Pakistans objective of debilitating the Indian State, which is the driving force behind its proxy war, is, however, not strictly of recent origin dating from its experience of its successful (as perceived by it) role in the Afghan War of the 1980s.
Pakistan’s objective of debilitating the Indian State, which is the driving force behind its proxy war, is, however, not strictly of recent origin dating from its experience of its successful (as perceived by it) role in the Afghan War of the 1980s. This has nothing to do with the two-nation theory; this has nothing to do with the so-called “unfinished agenda of the Partition of 1947,” as Pakistan describes its quest for J&K, by hook or by crook.
It has everything to do with a mindset, riddled with complexes, which is marked by a permanent hostility to India, by a compulsive urge to take advantage of every difficulty faced by India and to keep the Indian Security Forces bleeding and by a burning desire to prevent, by every manner possible, the emergence of India as a major regional power.
It was this mindset, which was at work in the North-East before 1971, in the Punjab thereafter and in J&K since 1989. Pakistan’s proxy war against India dates back to the 1950s and the 1960s, when it started training and arming the Naga and Mizo hostiles. It suspended it after the humiliating defeat of its Army in 1971 and started it again – this time in Punjab after General Zia-ul-Haq seized power in 1977.
What is new about the latest phase of its proxy war in J&K and other parts of India is the use against the Indian Security Forces of the expertise, the experience and the arms and ammunition and other tools acquired by it under the supervision of the CIA in Afghanistan. What is equally new is the use of the clandestine Army of Islam of the Afghan War vintage, without the direct involvement of its Army of the State.
The Pakistan Army thinks that its demonstrated nuclear and missile capability has insured it against a retaliatory response from the Indian Security Forces due to the fears of the Indian leadership that retaliation could degenerate into regular warfare.
The diversion of this Army of Islam from the battlefields of Afghanistan to J&K serves three purposes, in Pakistan’s perception:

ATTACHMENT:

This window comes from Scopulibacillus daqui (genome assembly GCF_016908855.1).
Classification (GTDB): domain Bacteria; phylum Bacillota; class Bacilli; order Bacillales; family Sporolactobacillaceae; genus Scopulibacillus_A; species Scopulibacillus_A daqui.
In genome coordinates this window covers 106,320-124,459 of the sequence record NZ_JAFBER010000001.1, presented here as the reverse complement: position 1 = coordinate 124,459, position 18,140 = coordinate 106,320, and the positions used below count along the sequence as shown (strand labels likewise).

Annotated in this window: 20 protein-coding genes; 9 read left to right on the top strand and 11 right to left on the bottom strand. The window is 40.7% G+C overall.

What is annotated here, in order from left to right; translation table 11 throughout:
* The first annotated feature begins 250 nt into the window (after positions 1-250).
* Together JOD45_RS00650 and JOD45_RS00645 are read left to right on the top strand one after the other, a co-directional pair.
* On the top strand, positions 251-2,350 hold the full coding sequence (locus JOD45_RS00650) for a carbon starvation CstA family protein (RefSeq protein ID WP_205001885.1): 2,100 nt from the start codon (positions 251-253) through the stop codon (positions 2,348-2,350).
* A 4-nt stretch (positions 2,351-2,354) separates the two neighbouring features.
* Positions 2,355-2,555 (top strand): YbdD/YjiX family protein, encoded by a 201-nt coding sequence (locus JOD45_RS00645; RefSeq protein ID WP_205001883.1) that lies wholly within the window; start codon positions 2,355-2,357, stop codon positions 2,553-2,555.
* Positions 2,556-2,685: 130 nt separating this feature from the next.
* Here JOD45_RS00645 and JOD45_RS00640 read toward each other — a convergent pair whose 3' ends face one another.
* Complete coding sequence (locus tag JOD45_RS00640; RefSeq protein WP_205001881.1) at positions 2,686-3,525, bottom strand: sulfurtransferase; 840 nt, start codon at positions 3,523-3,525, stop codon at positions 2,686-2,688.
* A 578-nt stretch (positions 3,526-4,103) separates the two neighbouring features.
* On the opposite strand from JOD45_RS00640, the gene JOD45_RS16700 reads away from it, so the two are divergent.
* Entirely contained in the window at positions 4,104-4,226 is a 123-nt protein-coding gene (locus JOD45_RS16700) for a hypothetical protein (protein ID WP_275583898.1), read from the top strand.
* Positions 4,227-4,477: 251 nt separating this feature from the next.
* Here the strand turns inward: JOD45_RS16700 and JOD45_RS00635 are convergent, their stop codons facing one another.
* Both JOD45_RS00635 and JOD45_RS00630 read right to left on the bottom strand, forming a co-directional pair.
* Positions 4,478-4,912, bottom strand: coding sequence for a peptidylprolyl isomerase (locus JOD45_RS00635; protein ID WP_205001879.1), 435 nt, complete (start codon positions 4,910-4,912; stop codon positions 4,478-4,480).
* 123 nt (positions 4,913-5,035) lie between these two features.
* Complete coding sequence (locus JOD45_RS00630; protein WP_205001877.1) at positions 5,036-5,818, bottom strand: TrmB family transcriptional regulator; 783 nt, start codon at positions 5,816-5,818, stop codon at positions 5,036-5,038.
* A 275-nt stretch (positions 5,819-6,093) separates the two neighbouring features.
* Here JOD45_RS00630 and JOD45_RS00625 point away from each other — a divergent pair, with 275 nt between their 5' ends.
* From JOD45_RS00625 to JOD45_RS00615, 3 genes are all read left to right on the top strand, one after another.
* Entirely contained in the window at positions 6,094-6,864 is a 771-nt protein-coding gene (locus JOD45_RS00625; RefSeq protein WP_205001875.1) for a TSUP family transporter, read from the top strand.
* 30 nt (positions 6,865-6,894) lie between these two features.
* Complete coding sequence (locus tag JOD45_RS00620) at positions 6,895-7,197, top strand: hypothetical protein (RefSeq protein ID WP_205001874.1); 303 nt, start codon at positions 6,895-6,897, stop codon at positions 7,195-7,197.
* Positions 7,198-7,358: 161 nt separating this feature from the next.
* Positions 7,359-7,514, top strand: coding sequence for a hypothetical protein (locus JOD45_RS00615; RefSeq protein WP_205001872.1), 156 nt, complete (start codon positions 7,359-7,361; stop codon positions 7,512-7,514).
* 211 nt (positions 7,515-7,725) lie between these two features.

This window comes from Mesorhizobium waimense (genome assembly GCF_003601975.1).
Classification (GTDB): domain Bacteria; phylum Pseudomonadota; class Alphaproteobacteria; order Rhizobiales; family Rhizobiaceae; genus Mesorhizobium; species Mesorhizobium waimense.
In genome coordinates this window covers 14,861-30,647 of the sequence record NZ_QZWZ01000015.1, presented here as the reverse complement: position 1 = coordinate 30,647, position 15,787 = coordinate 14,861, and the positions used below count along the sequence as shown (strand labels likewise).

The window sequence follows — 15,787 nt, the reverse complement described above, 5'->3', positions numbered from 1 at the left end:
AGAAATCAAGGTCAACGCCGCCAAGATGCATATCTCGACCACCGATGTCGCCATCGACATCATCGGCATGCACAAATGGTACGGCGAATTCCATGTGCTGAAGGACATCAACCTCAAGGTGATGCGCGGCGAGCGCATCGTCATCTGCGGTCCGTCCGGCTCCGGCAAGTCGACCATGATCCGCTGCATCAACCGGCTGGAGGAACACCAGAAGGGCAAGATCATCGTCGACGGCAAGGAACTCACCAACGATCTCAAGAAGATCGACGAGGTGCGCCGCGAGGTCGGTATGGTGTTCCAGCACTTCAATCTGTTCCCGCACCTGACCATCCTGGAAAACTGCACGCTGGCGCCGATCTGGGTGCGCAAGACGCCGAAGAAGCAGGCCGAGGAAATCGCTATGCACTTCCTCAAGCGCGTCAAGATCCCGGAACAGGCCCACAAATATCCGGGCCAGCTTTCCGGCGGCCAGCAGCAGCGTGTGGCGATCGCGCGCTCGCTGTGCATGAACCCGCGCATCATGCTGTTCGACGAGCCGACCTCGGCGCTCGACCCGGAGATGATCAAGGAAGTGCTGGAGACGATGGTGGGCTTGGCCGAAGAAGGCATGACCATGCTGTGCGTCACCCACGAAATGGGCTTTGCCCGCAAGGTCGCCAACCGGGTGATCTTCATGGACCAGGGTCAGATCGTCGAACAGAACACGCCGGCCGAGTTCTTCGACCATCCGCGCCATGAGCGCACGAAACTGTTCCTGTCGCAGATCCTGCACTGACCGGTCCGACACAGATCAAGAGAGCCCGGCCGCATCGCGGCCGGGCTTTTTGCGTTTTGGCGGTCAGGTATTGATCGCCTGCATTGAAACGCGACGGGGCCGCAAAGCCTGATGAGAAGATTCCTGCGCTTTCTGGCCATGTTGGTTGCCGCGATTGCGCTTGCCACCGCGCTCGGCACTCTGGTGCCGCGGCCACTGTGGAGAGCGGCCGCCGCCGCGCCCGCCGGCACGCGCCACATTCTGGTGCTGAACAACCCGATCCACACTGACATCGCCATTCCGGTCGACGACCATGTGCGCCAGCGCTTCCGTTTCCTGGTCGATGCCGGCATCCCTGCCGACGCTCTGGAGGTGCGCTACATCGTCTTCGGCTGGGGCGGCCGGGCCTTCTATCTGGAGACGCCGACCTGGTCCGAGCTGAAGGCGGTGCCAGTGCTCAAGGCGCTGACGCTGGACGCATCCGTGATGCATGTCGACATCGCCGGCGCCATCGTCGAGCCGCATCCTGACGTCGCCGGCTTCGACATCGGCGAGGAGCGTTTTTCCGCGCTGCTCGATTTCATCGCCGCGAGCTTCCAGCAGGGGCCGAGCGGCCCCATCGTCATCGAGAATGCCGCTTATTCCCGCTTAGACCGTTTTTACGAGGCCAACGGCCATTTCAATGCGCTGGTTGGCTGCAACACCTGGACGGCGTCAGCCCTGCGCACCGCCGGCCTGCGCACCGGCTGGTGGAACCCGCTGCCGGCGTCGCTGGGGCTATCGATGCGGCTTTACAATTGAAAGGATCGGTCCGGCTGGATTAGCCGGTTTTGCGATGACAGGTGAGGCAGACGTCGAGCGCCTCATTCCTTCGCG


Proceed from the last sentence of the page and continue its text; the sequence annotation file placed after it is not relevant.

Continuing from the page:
- It keeps the Indian Security Forces and civilians bleeding without the Pakistani Security Forces suffering any casualties.
- It keeps the fanatical jehadis dying at the hands of the Indian Security Forces, thereby preventing their return to Pakistan and clamouring for the imposition of a Talibantype rule there. In the Pakistan Army’s perception, the longer the jehadis are kept fighting and dying in Indian territory, the longer it would be able to prevent a possible Talibanisation of Pakistan.
- It provides a training and motivating force and a training ground for Muslim extremist elements from other parts of India such as the cadres of the Students’ Islamic Movement of India (SIMI) just as it (the Army of Islam) had functioned in the 1980s as a training and motivating force in Afghanistan for Muslims from Muslim and non-Muslim States wanting to take up arms against the State.
The post-1989 phase of Pakistan’s proxy war has an overt as well as a covert component. The overt component relates to its political, moral and diplomatic support to the indigenous Kashmiri organisations, its orchestration of the All Parties Hurriyat Conference, its psywar against India on the human rights and other issues and its attempts to internationalise the issue. The covert component is about its letting loose its Army of Islam against the Indian Security Forces and civilians.
Since 2000, this Army of Islam consists essentially of the following organisations:The Pakistan Army thinks that its demonstrated nuclear and missile capability has insured it against a retaliatory response from the Indian Security Forces due to the fears of the Indian leadership that retaliation could degenerate into regular warfare. Its feeling of having acquired a psychological asymmetric advantage over India due to the nuclear factor has given it a confidence that it can persist with its proxy war at no cost to itself.
- The HUM.
- The LET.
- The Al Badr, an off-shoot of Pakistan’s JEI, which was used by the Pakistani military-intelligence establishment for the massacre of the Bengali intellectuals in the then East Pakistan in 1971.
- The Jaish-e-Mohammed (JEM), formed by Maulana Masood Azhar by splitting the HUM in 2000 after he had been released from jail by the Government of India in December 1999, as demanded by the HUM hijackers of an Indian Airlines flight.
- The Al Qaida of bin Laden. Till September 11, 2001 the Al Qaida, at the instance of Pakistan’s military-intelligence establishment, was training the Pakistani members of the Army of Islam before they were infiltrated into J&K.